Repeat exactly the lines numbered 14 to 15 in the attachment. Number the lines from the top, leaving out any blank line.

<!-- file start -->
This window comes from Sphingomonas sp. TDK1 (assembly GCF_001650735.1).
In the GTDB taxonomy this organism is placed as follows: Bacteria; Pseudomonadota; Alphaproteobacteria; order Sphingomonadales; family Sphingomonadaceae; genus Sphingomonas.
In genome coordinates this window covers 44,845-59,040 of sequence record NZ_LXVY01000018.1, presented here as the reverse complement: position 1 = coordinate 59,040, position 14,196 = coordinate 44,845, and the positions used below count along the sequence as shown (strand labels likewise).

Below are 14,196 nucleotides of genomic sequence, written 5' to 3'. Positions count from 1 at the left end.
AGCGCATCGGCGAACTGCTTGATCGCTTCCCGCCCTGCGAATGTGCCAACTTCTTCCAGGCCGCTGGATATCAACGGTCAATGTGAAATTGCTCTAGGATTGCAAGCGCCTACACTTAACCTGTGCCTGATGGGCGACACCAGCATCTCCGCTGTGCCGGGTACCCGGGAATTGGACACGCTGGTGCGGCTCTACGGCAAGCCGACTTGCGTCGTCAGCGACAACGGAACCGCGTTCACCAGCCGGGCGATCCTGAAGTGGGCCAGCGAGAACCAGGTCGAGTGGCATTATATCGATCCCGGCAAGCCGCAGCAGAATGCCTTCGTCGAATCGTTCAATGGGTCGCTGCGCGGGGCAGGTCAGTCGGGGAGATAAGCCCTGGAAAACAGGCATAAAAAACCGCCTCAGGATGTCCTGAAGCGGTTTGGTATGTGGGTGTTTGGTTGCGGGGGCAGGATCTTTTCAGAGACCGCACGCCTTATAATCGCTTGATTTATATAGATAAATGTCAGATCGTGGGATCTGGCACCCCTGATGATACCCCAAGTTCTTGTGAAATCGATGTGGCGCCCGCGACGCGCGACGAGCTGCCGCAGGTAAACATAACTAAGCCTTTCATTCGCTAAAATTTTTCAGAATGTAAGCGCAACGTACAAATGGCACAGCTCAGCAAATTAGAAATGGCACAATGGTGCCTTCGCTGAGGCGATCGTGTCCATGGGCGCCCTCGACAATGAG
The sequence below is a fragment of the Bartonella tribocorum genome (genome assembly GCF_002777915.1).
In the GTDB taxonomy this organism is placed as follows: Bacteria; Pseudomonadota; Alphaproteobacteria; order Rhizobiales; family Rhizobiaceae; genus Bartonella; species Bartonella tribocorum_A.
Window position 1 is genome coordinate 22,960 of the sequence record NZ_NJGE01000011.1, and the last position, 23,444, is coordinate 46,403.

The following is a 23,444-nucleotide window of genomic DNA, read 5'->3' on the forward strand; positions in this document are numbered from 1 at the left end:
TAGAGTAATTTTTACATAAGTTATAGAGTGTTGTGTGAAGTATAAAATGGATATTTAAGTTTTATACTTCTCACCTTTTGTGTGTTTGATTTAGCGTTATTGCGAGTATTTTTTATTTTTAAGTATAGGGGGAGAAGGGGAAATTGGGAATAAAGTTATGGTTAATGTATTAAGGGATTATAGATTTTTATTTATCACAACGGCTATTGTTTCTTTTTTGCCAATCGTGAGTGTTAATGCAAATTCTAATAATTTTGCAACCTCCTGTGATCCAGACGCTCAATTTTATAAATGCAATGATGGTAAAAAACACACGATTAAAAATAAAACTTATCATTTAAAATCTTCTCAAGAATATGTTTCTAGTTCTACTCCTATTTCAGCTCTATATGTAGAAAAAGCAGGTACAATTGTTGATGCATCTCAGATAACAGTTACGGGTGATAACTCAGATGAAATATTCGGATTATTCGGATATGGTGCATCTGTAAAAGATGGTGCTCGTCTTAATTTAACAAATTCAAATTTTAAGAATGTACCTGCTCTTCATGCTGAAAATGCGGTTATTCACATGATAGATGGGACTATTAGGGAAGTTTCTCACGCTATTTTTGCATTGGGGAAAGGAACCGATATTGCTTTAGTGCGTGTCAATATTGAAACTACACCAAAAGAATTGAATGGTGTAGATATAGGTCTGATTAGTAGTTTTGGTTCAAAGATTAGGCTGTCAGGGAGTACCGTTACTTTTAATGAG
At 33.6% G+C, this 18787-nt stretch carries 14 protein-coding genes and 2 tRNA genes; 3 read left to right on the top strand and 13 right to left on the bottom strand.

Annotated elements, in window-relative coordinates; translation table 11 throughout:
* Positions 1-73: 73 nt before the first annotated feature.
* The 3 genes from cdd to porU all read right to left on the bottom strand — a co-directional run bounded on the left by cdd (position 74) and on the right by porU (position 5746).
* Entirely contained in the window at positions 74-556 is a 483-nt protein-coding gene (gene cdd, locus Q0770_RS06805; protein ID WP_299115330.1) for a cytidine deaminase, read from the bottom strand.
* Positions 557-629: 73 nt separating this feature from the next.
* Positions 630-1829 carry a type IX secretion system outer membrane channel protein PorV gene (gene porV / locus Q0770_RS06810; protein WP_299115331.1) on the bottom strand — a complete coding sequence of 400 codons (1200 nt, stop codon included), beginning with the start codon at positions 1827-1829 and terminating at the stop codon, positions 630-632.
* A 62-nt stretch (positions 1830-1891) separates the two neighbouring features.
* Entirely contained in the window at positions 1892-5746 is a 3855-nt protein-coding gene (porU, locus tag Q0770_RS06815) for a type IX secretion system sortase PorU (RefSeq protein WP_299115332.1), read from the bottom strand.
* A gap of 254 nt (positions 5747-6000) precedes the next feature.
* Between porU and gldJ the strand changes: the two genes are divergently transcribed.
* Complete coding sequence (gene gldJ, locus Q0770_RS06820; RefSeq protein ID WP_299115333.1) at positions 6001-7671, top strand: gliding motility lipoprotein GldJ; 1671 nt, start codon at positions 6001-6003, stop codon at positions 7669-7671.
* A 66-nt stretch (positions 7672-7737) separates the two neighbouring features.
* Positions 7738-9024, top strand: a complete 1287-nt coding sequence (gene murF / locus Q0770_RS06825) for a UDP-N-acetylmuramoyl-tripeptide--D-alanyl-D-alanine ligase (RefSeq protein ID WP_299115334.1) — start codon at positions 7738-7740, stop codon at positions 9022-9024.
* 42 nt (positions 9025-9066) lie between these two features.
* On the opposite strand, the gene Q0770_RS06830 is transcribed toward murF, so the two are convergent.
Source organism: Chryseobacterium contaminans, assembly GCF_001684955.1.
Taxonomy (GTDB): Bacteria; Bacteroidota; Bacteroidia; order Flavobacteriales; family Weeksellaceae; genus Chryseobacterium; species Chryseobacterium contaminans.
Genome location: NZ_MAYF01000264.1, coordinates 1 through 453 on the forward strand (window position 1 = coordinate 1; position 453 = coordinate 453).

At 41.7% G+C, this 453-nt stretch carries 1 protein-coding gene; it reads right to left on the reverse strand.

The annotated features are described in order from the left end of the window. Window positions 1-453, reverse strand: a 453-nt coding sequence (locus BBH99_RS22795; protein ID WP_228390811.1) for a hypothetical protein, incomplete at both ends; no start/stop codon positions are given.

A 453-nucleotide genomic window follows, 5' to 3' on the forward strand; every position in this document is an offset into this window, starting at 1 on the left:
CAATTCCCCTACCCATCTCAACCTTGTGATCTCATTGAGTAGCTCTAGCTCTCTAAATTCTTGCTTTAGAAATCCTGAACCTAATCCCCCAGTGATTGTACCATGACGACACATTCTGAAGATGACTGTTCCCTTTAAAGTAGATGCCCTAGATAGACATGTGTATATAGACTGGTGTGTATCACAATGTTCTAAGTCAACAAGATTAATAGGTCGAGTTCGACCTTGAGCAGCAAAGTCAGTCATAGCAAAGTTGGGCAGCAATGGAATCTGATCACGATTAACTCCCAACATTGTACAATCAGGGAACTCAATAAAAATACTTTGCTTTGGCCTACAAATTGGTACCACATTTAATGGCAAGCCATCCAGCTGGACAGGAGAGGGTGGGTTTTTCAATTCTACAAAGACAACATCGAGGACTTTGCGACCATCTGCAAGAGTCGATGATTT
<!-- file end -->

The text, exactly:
* The 3 genes from cdd to porU all read right to left on the bottom strand — a co-directional run bounded on the left by cdd (position 74) and on the right by porU (position 5746).
* Entirely contained in the window at positions 74-556 is a 483-nt protein-coding gene (gene cdd, locus Q0770_RS06805; protein ID WP_299115330.1) for a cytidine deaminase, read from the bottom strand.